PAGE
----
Andy Warhol

Dollar Signs

November 1–29, 1997
Beverly Hills

Andy Warhol, Dollar Sign, 1981 Synthetic polymer paint and silkscreen ink on canvas, 90 × 70 inches (228.6 × 177.8 cm)

Andy Warhol, Dollar Sign, 1981

Synthetic polymer paint and silkscreen ink on canvas, 90 × 70 inches (228.6 × 177.8 cm)


Gagosian Gallery is pleased to announce an exhibition of Andy Warhol's Dollar Signs series of paintings and drawings. Created in 1981, the paintings are being shown for the first time since Leo Castelli's 1982 exhibit. In addition, this show will premiere the dramatic large drawings Warhol made as studies to explore and elaborate his representation of the dollar sign in the final version of the painted silkscreens.

The Dollar Signs are among Warhol's most powerful and essential images, perhaps equal to the historic Campbell's Soup Cans of 1962, in their brash reinvention of what is allowed in a work of art. In the Dollar Signs, Warhol unabashedly said that "big-time art is big-time money" and, with his brutal truthfulness, bluntly printed the sign for money as the sign for art.

On the other hand, given their wild color and flamboyant drawing and design, the Dollar Signs are "artistic" in the extreme. Like his greatest works, they empty and glamorize in one stroke, making the object blank and banal, yet lyrical and deliciously seductive. Recall the famous Marilyns from 1962, where he screened the image of the dead movie star on candy colored backgrounds and titled the series The Flavors. The Dollar Signs exhibit the same panoramic understanding of the commodity, in all its crassness and allure, but focus even tighter upon its essence: money.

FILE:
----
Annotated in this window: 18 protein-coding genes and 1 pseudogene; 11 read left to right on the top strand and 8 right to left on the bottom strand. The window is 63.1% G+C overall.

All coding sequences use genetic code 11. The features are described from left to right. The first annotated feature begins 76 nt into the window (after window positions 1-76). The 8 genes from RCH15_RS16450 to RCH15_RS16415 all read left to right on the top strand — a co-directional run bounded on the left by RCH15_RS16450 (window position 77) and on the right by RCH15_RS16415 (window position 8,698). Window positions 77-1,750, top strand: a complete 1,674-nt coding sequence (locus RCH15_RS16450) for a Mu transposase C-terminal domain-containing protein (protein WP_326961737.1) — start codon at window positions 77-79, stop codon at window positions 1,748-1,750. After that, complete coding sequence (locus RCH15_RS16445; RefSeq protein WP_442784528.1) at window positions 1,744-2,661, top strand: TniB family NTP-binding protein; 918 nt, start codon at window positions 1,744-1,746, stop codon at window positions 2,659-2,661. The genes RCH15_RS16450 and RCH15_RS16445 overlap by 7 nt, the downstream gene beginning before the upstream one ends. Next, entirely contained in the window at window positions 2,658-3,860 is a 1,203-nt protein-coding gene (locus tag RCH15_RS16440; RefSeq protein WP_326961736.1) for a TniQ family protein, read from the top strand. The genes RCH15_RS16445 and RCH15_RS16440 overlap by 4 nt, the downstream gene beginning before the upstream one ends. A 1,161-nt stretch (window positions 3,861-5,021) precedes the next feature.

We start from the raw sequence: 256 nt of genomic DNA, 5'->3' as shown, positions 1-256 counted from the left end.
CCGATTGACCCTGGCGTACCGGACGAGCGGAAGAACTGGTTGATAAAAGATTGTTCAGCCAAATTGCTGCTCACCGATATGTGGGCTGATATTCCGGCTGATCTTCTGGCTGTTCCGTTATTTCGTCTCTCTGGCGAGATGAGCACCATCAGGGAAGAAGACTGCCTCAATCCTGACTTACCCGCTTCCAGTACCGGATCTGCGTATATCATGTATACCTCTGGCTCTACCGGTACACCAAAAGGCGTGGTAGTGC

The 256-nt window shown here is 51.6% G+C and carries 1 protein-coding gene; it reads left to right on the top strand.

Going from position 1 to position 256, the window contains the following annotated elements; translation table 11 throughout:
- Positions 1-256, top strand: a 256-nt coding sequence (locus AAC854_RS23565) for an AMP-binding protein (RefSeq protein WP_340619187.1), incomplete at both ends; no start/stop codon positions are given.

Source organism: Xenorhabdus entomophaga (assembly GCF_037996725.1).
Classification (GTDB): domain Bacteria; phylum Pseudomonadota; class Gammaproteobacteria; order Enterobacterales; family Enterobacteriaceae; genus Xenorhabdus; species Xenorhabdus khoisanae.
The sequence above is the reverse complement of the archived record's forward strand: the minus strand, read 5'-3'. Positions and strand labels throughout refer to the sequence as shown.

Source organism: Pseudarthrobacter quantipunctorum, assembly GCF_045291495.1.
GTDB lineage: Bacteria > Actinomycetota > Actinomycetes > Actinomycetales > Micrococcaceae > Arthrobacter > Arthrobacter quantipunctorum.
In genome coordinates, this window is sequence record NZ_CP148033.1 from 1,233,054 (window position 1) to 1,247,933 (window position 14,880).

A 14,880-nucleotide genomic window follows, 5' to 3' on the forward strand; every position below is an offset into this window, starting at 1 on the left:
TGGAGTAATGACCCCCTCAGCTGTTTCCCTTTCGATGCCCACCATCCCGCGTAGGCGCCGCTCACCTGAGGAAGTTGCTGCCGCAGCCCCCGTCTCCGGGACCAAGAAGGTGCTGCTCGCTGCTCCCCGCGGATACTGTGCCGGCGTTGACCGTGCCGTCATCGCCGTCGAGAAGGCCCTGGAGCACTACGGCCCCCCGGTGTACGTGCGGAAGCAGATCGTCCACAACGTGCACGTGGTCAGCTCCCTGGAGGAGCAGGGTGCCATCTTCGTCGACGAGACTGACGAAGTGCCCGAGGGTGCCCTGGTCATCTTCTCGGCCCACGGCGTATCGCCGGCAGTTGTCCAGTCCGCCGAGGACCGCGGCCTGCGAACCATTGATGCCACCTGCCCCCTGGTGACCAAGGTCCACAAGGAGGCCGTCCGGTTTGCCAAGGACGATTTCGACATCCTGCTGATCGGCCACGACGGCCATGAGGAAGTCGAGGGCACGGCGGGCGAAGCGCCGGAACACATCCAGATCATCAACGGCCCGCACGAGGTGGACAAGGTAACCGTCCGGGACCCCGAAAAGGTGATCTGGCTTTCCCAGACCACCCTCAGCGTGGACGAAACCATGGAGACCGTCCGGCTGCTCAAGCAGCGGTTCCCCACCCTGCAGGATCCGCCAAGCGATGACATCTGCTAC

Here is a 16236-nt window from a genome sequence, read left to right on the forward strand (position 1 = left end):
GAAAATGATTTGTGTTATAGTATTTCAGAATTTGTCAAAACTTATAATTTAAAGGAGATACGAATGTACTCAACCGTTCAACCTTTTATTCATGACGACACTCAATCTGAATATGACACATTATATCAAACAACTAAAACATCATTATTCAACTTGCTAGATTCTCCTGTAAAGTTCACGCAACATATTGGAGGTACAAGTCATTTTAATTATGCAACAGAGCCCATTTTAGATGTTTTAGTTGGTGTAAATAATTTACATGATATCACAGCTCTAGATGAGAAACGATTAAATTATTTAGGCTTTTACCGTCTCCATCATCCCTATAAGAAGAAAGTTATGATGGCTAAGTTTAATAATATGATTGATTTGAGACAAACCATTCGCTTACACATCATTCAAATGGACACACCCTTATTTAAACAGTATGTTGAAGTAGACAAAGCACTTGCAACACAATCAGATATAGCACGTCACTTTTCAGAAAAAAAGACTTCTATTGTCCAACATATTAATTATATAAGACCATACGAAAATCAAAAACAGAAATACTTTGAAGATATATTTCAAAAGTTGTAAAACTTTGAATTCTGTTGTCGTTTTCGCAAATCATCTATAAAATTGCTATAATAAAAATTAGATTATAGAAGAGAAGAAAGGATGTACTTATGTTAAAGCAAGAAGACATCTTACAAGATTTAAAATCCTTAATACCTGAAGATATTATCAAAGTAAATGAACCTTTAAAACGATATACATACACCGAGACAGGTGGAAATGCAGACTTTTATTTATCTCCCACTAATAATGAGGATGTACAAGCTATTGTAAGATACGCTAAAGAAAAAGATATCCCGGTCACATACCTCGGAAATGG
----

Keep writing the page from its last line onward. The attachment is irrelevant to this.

The Dollar Signs are signature works in the extreme – the signature for cash, for art, and for Warhol, himself. They also epitomize his deadpan genius for truth-telling and sizing-up the future. When he completed the Dollar Signs in 1981, the worlds of art and business had just begun a historically money-mad decade. The pertinence, originality, and affront of these paintings are even more alive today, as the nations of the planet combine into the biggest commodity trading floor mankind has ever known.

The Gagosian Gallery exhibition is also accompanied by a catalogue fully illustrated in color, with an essay by Arthur C. Danto.